The Race: How to Win 101
A case study on what late entry "The Fighter" must do to land best film
Can The Fighter possibly win the Oscar for best picture?
On the surface, the movie -- based on the true story of junior welterweight "Irish" Micky Ward's battle to earn a championship title -- has a massive amount going against it. For one thing, it entered the game oh-so-late, screening for the first time Nov. 10 as an AFI Fest sneak. For another, it inevitably will be compared to boxing classics like Rockyand Raging Bull. For a third, director David O. Russell (Three Kings) is hardly Mr. Popular -- he's famous for getting into fights with the likes of George Clooney.
But the picture, from Paramount, Relativity and Mandeville Films, not only has a good chance of getting nominated, it could even win -- if it follows the right strategy. Here's how:
1. Play to the voters Among the Academy's 5,770 voting members, 1,184 are actors. Never underestimate them. Lionsgate certainly didn't four years ago, and its bold decision to send DVDs of Crashto all 100,000-plus SAG members in advance of Oscar balloting helped sway that crowd, leading to a best picture upset over Brokeback Mountain. With arguably the best ensemble cast of any movie this year -- led by Mark Wahlberg, Christian Bale, Melissa Leo and Amy Adams, all with shots at nominations -- the picture should follow Crash's strategy of winning over the thespians, using them to help position it as the underdog when bigger titles have played out.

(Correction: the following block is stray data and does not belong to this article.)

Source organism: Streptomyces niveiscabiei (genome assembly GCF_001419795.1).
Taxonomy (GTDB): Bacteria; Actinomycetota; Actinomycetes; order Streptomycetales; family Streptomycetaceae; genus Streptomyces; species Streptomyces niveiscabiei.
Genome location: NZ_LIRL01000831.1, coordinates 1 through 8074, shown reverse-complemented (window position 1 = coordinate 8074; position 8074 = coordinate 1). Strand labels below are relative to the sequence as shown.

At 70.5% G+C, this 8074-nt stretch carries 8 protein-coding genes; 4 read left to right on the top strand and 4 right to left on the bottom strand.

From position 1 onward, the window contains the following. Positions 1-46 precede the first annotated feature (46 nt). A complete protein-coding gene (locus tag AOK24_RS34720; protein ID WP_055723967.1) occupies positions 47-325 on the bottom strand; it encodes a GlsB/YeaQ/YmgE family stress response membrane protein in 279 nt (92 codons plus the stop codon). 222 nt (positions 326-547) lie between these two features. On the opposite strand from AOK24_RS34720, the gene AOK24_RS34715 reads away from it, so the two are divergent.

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GENIUS LOST: ROBIN WILLIAMS
Covering The Race
Lead Awards Blogger & Analyst
Scott, whose THR coverage appears both in print and online, is one of the film industry's most experienced and trusted awards analysts, and possesses one of the strongest track records at forecasting the Oscars. His best showings came in 2006 and 2013, when he called 21 of 24 winners; he was also the only pundit to project long-shot best picture nominations for The Reader (2008), The Blind Side (2009) and Extremely Loud and Incredibly Close (2011). An alumnus of Brandeis University, he previously ran "The Feinberg Files" blog for the Los Angeles Times. He is now a voting member of both the Broadcast Film Critics Association and the Broadcast Television Journalists Association, and is writing a book about film history for young people for which he has interviewed more than 350 high-profile Hollywood figures.
Gregg contributes awards news, features online, and "The Race" column in print.
Tim contributes awards news and features, both in print and online.